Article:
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Understanding the obstacles faced by Ukrainian refugees in Romania

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The war in Ukraine, a conflict entering its second year in February 2023, has led to the largest movement of people in the European Region since the Second World War.

Millions have fled the hostilities and left behind their lives and livelihoods. Governments in neighbouring countries immediately welcomed people from Ukraine, offering a wide range of services – health being a key priority.

“We believed strongly in making health services available to people fleeing the war, so we did, without hesitating,” said Ms Mădălina Turza, Counsellor of State and Strategic Coordinator of Humanitarian Assistance to Refugees at the Chancellery of the Prime Minister, Romania, where in January 2023, 107 000 refugees were recorded in country.

Providing health services to such a big influx of people in a short time is a massive undertaking. In order to continuously improve and refine the response, it is key to engage with refugees themselves to understand the barriers they face.

In large-scale health emergencies, however, that is no easy task, as Heather Papowitz, WHO Incident Manager for the Ukraine Emergency, states: “During a crisis, it’s often very hard to fully understand and incorporate the perspectives of those we’re trying to help”.

People-centred perspectives

To explore health service needs and gaps from the perspective of Ukrainian refugees in Romania, WHO supported national health authorities to carry out qualitative interviews with refugees over a 5-month period in 2022.

The study was conducted by the Behavioural and Cultural Insights Unit at WHO/Europe and the WHO Country Office in Romania, supported by the Ministry of Health, the Presidential Administration, the National Institute of Public Health and other stakeholders. Initial interviews were conducted in May 2022, with follow-up interviews in October, to monitor changes in their experiences.

These in-depth interviews provided information that now enables Romanian health authorities to take a people-centred approach in their response to the health needs of Ukrainian refugees. Other countries are already following the same model; similar studies are being conducted in Poland, Slovakia and Slovenia, which in total host 1.7 million refugees from Ukraine, as of 10 January 2023.

The longer displaced people stay in a host country, the more important it is that they understand the health system in question and how to access it.

It is women that make up the majority of Ukrainian refugees, in Romania as elsewhere. New mothers, who are often alone, need support in particular. Language remains a barrier to many, preventing them from being comfortable with accessing services. In order to get medications or see health professionals, some even return to Ukraine when and if possible.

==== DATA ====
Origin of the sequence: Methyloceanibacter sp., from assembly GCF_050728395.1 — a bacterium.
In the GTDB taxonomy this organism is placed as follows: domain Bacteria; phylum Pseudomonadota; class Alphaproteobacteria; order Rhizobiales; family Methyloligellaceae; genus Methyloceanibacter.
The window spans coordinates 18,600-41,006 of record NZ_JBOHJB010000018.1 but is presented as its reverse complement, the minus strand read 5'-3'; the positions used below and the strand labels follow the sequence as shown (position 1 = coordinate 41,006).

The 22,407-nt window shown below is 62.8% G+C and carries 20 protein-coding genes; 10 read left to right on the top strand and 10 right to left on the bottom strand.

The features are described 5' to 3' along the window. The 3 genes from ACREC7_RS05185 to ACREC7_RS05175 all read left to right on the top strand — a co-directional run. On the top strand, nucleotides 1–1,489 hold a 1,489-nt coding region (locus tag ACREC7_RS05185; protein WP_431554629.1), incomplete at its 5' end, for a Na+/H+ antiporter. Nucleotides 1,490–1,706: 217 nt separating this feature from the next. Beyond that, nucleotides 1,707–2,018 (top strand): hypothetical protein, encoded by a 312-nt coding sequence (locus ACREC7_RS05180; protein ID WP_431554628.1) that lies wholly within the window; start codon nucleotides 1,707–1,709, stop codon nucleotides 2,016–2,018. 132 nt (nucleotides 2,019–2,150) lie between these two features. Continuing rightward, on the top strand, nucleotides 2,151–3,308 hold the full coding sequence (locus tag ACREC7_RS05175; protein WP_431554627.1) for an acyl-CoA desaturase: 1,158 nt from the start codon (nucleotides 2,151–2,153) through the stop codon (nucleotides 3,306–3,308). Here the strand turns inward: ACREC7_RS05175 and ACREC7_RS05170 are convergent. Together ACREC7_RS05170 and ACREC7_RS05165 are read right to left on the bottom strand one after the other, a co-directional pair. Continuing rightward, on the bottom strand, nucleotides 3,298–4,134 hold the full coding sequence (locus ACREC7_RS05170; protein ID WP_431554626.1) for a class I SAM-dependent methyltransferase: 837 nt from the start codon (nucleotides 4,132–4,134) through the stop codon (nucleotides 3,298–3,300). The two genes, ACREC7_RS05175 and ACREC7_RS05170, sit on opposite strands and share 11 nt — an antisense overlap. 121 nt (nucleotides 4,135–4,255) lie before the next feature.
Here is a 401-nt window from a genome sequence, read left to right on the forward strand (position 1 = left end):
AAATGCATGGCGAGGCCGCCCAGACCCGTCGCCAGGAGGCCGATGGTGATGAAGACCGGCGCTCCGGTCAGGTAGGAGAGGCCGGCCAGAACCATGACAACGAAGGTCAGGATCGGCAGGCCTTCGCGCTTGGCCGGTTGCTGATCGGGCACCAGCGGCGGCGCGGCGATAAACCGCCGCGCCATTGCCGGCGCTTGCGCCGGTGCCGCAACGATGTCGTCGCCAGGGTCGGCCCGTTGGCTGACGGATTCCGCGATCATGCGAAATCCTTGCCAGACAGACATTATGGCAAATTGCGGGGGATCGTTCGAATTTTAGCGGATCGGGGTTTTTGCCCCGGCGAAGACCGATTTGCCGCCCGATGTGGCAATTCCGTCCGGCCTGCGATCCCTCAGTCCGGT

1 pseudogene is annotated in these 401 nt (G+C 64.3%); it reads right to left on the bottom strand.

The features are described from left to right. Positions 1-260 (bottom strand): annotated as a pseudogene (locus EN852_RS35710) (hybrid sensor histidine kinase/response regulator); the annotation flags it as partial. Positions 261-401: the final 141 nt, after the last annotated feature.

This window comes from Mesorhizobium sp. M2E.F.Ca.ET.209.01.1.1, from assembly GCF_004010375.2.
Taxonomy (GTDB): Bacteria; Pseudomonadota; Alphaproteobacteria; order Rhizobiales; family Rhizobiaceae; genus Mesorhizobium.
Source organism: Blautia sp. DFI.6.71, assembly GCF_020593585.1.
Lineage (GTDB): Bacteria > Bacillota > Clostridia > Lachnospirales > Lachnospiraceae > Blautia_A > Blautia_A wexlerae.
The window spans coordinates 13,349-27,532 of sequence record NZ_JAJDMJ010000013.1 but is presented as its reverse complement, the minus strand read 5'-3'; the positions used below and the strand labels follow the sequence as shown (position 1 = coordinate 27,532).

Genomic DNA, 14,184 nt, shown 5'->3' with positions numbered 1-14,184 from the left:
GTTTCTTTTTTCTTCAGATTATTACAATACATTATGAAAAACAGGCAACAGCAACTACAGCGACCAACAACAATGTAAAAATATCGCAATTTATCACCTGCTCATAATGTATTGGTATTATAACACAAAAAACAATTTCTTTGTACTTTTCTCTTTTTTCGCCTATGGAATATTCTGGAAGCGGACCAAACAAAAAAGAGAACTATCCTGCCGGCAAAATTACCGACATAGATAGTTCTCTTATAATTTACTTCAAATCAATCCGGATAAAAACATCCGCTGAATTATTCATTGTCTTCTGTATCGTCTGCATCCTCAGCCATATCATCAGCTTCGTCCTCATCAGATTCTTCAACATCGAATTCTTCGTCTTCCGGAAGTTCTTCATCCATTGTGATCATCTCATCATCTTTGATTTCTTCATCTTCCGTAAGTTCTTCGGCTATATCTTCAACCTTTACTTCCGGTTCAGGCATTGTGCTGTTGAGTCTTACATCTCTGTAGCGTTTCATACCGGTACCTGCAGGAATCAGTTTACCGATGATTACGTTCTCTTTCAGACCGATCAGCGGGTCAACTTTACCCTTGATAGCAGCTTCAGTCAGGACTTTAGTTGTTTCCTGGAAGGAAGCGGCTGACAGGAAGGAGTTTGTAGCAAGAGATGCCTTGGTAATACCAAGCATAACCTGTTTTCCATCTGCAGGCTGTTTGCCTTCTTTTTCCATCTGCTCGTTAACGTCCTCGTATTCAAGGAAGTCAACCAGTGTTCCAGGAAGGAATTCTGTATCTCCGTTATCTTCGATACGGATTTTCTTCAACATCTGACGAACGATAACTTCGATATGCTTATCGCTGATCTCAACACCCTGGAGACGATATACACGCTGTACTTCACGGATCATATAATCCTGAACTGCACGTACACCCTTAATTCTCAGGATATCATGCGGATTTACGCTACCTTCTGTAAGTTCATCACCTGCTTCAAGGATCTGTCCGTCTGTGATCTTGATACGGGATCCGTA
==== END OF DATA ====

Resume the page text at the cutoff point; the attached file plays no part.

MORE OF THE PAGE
Refugees need support to access services

In the study, refugees expressed gratitude toward the Romanian people and authorities for the warm welcome they received, especially from volunteers. However, in those first months, uncertainty about how the health system worked, what services refugees were eligible to receive and at what cost, made accessing health care challenging.

Among the findings is also that over time, through sharing experiences among fellow refugees and through efforts made by health authorities, people report feeling more settled and confident in seeking health services.

After 6 months or more in Romania, respondents said they were more confident overall and had learned much more about how the health system works. As a 50-year-old Ukrainian woman put it: “At first it was a disaster. The children got sick and I didn’t know where to go. But now it’s easier and I know what to do”.

Translating results into action

After discussions with the Romanian Ministry of Health, the Office of the President, the National Health Insurance House, and members of the Romania Health Working Group (made up of representatives of development partner organizations), WHO has now begun taking coordinated decisions and actions directly inspired by the needs and solutions voiced by study participants.

“This study is important because it gives us structured, reliable information that we can use to inform the national response. We may hear stories, anecdotes, here and there about someone’s experience, but that is no basis for policy. With this data, I am confident we are gaining important insights,” said Health Minister, Dr Alexandru Rafila.

WHO health-care clinics for Ukrainian refugees now operate with the support of County Public Health Directorates and local authorities in Romania, while both health-care providers and refugees are targeted with tailored information.

“The research was undertaken quickly and the results are now shaping interventions and policies, such as employing health mediators at the county level to link people to services,” says Ms Papowitz.

Among challenges that remain and are being worked on are access to prescription medications, dentistry, and vaccination for both children and adults, as well as accessing quality mental health services.

Ms Turza explains that together, all actors are working on improved access, and then adds: “What the study did was to help us understand the challenges from the viewpoint of refugees”.

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